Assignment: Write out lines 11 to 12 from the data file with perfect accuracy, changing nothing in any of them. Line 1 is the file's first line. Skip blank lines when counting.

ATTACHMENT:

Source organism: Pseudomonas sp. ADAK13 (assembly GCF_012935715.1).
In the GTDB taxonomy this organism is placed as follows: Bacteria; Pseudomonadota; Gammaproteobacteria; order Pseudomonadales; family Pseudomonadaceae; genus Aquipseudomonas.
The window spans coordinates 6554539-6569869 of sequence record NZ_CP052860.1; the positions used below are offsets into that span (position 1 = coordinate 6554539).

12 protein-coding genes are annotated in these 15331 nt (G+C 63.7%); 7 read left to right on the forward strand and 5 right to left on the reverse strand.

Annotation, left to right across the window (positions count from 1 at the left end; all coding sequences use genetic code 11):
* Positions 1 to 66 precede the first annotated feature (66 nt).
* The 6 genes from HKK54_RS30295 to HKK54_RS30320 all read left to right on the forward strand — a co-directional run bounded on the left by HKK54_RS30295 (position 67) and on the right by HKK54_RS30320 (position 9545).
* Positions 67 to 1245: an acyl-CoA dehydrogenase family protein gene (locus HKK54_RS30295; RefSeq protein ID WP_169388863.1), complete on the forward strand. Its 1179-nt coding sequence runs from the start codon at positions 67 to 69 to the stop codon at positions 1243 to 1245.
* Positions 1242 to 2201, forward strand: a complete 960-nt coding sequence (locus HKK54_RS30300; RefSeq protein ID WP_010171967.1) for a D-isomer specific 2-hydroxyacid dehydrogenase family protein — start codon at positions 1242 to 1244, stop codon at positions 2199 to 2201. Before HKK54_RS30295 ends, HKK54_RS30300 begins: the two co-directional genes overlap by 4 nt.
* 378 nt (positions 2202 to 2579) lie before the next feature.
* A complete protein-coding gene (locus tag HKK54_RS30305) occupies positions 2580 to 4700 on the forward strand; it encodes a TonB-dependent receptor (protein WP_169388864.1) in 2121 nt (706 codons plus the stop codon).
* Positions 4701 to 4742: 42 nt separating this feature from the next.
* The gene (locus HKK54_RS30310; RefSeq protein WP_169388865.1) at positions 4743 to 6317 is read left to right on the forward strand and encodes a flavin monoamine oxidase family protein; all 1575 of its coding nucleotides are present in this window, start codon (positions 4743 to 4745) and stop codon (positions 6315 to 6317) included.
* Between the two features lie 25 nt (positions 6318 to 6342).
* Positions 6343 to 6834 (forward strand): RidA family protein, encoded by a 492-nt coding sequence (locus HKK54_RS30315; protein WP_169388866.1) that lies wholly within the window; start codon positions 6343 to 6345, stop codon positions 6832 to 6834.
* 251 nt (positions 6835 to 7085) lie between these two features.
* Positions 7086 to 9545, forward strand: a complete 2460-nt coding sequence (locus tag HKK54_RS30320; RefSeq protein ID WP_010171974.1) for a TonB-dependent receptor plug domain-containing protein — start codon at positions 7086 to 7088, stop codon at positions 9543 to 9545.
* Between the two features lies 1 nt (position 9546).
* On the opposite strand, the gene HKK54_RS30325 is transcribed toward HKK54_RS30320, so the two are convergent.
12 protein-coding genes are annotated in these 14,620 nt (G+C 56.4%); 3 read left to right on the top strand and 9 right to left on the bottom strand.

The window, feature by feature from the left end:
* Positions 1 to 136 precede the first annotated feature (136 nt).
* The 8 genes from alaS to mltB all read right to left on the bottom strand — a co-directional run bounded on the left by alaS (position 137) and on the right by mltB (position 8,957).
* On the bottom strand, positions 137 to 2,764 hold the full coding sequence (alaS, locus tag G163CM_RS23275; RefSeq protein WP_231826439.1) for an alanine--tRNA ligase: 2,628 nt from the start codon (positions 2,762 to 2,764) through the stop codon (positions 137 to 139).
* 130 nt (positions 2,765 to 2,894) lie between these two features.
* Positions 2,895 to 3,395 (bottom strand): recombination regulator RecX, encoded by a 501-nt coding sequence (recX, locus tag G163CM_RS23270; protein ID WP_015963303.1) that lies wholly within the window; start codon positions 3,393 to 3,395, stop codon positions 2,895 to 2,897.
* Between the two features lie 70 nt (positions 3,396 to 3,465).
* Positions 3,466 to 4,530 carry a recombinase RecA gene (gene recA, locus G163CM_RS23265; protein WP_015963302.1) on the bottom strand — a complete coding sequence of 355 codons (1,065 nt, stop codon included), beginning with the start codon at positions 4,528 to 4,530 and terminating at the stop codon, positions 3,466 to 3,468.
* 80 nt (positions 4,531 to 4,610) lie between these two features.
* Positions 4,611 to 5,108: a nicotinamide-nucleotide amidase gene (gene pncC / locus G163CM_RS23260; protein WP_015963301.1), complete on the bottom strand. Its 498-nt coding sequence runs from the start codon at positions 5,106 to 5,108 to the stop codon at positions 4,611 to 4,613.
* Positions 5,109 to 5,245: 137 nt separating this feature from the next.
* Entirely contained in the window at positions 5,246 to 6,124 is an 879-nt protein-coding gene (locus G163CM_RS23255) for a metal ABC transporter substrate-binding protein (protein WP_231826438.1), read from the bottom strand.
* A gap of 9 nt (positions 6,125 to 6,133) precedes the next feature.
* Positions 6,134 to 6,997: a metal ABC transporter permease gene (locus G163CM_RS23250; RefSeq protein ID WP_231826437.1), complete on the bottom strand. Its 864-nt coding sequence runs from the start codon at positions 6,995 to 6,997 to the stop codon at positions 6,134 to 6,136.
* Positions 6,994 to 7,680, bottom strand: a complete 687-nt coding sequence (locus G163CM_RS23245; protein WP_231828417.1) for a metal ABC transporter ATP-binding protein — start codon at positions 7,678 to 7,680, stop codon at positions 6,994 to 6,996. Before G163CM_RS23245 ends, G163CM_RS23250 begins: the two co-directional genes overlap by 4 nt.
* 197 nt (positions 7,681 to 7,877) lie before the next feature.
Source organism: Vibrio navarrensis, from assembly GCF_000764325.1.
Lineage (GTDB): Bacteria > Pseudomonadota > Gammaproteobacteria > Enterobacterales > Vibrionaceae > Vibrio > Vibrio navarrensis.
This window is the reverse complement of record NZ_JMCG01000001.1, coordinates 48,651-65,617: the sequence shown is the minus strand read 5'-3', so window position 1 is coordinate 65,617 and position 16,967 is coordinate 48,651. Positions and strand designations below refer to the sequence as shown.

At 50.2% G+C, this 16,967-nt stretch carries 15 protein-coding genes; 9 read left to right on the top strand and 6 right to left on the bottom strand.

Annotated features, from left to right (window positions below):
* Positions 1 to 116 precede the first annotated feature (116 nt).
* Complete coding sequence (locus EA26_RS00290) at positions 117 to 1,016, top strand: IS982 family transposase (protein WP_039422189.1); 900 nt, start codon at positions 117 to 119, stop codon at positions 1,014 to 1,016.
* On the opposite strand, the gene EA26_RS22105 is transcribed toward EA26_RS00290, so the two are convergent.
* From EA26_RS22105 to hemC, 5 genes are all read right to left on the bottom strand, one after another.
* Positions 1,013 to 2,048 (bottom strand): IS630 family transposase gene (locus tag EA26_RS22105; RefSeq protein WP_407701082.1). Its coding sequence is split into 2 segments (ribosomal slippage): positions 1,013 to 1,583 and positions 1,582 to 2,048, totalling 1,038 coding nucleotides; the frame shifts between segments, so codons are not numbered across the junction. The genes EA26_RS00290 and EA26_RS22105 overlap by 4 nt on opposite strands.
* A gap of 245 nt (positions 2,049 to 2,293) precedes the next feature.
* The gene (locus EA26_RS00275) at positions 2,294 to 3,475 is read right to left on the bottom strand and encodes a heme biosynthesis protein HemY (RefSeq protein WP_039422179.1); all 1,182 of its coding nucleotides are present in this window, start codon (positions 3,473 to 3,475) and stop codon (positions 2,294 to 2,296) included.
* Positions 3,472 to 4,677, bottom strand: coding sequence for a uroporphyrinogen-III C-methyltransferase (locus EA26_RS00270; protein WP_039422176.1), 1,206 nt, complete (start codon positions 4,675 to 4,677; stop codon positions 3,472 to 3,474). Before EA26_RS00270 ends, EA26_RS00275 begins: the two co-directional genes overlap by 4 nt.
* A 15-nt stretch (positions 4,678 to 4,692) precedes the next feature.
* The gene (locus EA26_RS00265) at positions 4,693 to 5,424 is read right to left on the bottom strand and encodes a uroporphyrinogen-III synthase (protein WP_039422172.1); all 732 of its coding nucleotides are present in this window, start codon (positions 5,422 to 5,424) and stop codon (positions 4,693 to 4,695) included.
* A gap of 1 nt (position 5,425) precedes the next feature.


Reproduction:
* A complete protein-coding gene (locus tag HKK54_RS30305) occupies positions 2580 to 4700 on the forward strand; it encodes a TonB-dependent receptor (protein WP_169388864.1) in 2121 nt (706 codons plus the stop codon).
* Positions 4701 to 4742: 42 nt separating this feature from the next.